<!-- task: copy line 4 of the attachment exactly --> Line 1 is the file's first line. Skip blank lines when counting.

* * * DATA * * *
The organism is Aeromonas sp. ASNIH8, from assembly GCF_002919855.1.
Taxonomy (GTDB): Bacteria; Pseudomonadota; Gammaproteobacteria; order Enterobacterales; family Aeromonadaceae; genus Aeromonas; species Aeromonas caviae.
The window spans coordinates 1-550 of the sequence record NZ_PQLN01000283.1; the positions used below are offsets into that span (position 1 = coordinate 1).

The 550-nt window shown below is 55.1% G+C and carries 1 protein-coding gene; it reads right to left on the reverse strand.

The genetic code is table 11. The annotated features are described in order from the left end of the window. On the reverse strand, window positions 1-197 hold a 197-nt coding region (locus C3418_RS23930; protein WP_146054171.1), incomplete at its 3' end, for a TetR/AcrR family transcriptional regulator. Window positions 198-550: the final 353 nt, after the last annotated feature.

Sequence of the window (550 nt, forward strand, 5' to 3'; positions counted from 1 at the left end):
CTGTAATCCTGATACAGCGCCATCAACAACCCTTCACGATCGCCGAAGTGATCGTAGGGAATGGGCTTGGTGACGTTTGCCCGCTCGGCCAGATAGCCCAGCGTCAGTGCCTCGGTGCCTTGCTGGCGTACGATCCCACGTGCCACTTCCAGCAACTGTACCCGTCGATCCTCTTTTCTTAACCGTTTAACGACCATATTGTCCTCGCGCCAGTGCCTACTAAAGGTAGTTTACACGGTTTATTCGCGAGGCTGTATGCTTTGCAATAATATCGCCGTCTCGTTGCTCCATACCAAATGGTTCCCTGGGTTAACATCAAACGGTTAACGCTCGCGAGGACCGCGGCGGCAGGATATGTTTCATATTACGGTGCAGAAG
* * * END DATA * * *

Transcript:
The 550-nt window shown below is 55.1% G+C and carries 1 protein-coding gene; it reads right to left on the reverse strand.